Quest Alliance at the Data Catalyst Program

This blog is written by Shiny Dhar from the Quest Alliance team

The social sector collaborates in many forms. There are collaboratives, capacity-building programs led by funders, agencies, quasi-government or multilateral organizations, and conferences that let the space come together to discuss and look beyond or look back. 

The data catalyst program is one such program that the Quest team attended this year at the beautiful Port Muziris at Kochi. The program was a joint effort by Project Tech4Dev in collaboration with Dasra, intending to bring together senior management, data practitioners, and leaders from several of India’s most reputable NGOs for a three-month cohort-based program. It differed significantly from other programs because it adapted a practitioner’s approach to developing scalable and sustainable data solutions via interactive, hands-on, problem statement-based workshops. 

The Quest programs have come a long way since 2004. We are at a scale stage where the focus is on scaling our programs by increasing adoption at institutions or working directly with the district education system for our models to be adopted across the district through a cascade system. We have collected a lot of data in time and aim to become a genuinely evidence-based organization with high investments in data infrastructure and culture creation. With these goals in mind, our issues also have complications that often come with scale. 

The Data Catalyst program helped us identify, formalize, and streamline solution-building for many of our identified issues. While the results are for another post in the new year, here are my biggest takeaways from the program:

  1. Data culture is top down to bottom up: Culture often starts at the top, encompassing an org-wide approach of all leaders to trickle down the use of data to make decisions. What came out strongly via examples is how we collectively should re-examine data management. We are often underscoring the importance of fostering a robust data culture that encompasses more than just swift data analysis. Building this culture is more complicated than it looks. Goalkeep’s sessions and the data culture rubric gave us more insight into what areas we need to focus on to execute our existing data strategies to fruition. The session on data levers that are essential based on an organization’s strength and areas of development while solving its various problem statements was another key takeaway that we are trying to make decisions internally at Quest.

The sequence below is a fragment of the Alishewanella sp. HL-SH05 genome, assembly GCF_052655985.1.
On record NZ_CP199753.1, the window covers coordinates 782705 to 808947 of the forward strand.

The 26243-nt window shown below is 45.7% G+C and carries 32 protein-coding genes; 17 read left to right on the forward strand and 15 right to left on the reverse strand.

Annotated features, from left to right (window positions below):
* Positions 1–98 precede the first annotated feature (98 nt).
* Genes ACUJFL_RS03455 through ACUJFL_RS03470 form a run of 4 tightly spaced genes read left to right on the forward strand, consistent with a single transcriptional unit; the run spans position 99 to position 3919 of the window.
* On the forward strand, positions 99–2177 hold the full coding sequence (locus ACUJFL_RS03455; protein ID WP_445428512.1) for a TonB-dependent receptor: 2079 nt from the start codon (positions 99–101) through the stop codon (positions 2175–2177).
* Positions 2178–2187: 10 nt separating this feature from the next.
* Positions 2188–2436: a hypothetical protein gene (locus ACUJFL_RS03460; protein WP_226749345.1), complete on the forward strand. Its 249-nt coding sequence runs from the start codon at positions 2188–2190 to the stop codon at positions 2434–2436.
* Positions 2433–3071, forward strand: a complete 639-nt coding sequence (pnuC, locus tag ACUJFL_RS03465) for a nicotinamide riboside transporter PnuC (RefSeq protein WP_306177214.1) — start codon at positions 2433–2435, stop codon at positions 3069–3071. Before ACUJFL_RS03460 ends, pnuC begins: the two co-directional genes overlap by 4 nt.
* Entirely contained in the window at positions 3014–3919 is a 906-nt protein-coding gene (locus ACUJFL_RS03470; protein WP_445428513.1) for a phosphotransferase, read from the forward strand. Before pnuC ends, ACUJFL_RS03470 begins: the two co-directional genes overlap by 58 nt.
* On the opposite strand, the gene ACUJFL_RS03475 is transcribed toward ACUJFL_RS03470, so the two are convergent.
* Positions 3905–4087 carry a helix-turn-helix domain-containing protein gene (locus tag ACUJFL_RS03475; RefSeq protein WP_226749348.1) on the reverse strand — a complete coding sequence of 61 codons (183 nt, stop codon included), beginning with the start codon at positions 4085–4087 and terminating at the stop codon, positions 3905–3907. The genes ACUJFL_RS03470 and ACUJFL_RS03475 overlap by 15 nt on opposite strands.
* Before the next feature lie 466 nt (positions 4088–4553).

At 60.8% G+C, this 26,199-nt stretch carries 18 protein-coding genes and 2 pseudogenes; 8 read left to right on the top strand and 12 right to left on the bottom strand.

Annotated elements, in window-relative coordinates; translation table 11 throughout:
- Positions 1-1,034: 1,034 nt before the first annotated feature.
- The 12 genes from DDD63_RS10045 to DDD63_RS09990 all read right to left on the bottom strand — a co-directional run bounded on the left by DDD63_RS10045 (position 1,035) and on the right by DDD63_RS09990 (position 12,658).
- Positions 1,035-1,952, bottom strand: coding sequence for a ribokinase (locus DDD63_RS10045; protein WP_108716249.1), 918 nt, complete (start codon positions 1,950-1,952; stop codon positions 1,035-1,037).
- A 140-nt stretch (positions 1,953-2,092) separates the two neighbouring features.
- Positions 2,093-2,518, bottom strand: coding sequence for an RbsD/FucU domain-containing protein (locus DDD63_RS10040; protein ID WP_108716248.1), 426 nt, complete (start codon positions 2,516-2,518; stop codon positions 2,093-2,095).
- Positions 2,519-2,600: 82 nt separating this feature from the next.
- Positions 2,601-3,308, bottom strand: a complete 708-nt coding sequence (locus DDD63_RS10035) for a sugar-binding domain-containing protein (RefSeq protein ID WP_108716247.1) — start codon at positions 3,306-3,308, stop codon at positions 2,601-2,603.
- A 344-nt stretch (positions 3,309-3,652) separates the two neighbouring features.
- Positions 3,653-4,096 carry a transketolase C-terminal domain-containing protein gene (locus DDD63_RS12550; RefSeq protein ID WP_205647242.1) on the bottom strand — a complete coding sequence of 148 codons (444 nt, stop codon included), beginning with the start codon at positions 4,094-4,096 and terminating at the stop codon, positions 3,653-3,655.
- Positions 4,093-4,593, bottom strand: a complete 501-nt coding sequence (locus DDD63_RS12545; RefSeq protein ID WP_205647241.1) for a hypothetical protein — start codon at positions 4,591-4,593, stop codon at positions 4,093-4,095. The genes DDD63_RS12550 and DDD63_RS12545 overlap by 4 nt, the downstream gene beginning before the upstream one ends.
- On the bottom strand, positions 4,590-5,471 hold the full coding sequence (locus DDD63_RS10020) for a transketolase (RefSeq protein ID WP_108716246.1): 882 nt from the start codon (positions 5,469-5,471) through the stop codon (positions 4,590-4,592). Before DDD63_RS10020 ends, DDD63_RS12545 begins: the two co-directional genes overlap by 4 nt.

1. Metrics: The alignment of metrics with the organization’s primary journey that focuses on tracking progress comes from our key stakeholders and beneficiaries. These metrics need to be identified and refined over time and discussed often. The Agency Fund discussed an approach to look at funnel metrics during all data-driven discussions and updates. Funnel metrics are widely used in product management but are equally powerful tools for visualizing impact numbers. 
  2. Visualizations: One of the key takeaways related to this is designing dashboards that are combined and separated by stakeholders using the Key Questions theory. A best practice was to put these critical questions on dashboards to help increase utilization by fields, programs, or operations teams. A key question often has a clear purpose and an action associated with it to be truly effective. For example, an operations dashboard could have “How many parents did the field team visit this month ? “provided that visiting is an important metric that leads to outcomes. The action could be chasing 100% by the end of the month for the field team.